Praised be Jesus Christ! Periodically some of our local sedevacantists drop off interesting pieces of literature in the back of our churches. For the record, a sedevacantist is a person who believes that the present Pope is not really the Pope (for most sedevacantists, the last true Pope was Pius XII who died in 1958). The latest brochure found at Saint John’s falsely smeared Saint Padre Pio by claiming he said Martin Luther is in hell.. now it’s safe to say that the person who printed the brochure might be heading in that direction! By the way, a local sedevacantist named Lucian Pulvermacher thought he made it all the way to the top when he claimed to have been elected Pope Pius XIII. You might think I’m kidding here, but in this case truth is stranger than fiction; Pulvermacher was born just south of Marshfield and died in 2009; please pray for him and all who defect from their Catholic faith. We ought to thank God every day that He is merciful and that He promised to protect the Church from even the gates of hell. A longtime adage correctly holds that, Ubi petrus, ibi ecclesia (i.e. where Peter is, there is the Church). The reality is that Jesus Christ promised Peter and his successors that He was building His Church on the rock of their faith. And while Popes have failed (some horribly so), the Church has survived and will endure until the end of the age. An area that can be a real spiritual trap is our attitude toward the present occupant of the Chair of Saint Peter. Sometimes you hear folks say, “Now Pope John XXIII, he was a real Pope.” I understand the sentiment, but it can be a dangerous one that preys on our tendency to pick and choose. When it comes to the Church, whoever the present Pope is, he is our Holy Father and we love and pray for him every day. At the same time, he is a man who has to contend with sinful tendencies and therefore needs our prayers. All of this is a long preface to a short discourse that could accurately be titled, “In Defense of Pope Francis.” I just read The Great Reformer by Austin Ivereigh, and I learned some things about our Holy Father that are both inspiring and enlightening. For example, one passage in the book pointed out that “Bergoglio (i.e. Pope Francis) used de Lubac’s treatise to distinguish between sin and corruption. While sin could always be forgiven, corruption could not be, because in a corrupt soul there was no desire for forgiveness. Corruption grows, infects others, and then justifies itself. Corruption... generates a culture – a moralizing, self-justifying culture of good manners that looks down on others,” (The Great Reformer, pg. 245). So true, don’t you think? If we refuse to repent of our sins, they become the spiritual cancer that begins to infect not only our own soul, but many others besides. And while Pope Francis is remarkably adept in diagnosing spiritual illness, he is also quick to direct us to the cure: the mercy of God accessible to us in repentance and the sacrament of confession. Allow me to close with my favorite passage from the book: “One afternoon I went to pray the Holy Rosary that the Holy Father (Pope John Paul II))was leading. He was in front of us, on his knees. It was a very large group. With the Holy Father’s back to me, I entered into prayer. I was not alone, but praying in the middle of the People of God to which I and all those who were there belonged, led by our Pastor. In the middle of the prayer I became distracted looking at the pope... And time began to fade away. I began to imagine the young priest, the seminarian, the poet, the worker, the child from Wadowice, in exactly the posture he was now, praying Hail Mary after Hail Mary. His witness struck me. I felt that this man, chosen to guide the Church, was the summation of a path trod together with his Mother in heaven, a path that began in his childhood. And I suddenly realized the weight of the words spoken by the Mother of Guadalupe to Saint Juan Diego: Do not be afraid. Am I not your Mother? I grasped the presence of Mary in the pope’s life. His witness did not get lost in a memory. From that time onward I have prayed the fifteen mysteries of the Rosary every day”.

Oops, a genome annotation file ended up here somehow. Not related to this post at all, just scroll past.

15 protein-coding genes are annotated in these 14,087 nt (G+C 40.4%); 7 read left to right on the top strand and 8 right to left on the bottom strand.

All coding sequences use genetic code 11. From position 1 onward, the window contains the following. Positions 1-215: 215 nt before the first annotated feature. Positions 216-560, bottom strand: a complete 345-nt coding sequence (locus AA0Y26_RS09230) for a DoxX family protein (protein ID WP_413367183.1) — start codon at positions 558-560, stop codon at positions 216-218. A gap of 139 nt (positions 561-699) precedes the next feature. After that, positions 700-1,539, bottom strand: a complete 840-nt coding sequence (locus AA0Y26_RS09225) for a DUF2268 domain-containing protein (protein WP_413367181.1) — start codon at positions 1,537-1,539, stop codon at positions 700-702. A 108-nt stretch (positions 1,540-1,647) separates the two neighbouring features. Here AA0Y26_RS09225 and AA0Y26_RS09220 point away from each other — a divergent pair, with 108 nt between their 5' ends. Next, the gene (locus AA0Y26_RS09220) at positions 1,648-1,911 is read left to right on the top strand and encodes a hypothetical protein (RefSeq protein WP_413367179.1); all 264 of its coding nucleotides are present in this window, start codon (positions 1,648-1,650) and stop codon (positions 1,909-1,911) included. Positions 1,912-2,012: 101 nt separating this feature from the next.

Viva il Papa – long live the Pope!
Your friend in Christ,
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Welcome from Our Pastor
Welcome to Christ the King Catholic Church! Ever since 1938 this parish has been assisting souls in their quest for deeper union with God. Our mission statement is essentially found in the stained glass window above the main altar: “For Christ our King.” Insofar as God made us and we belong to Him, we have come to... Read More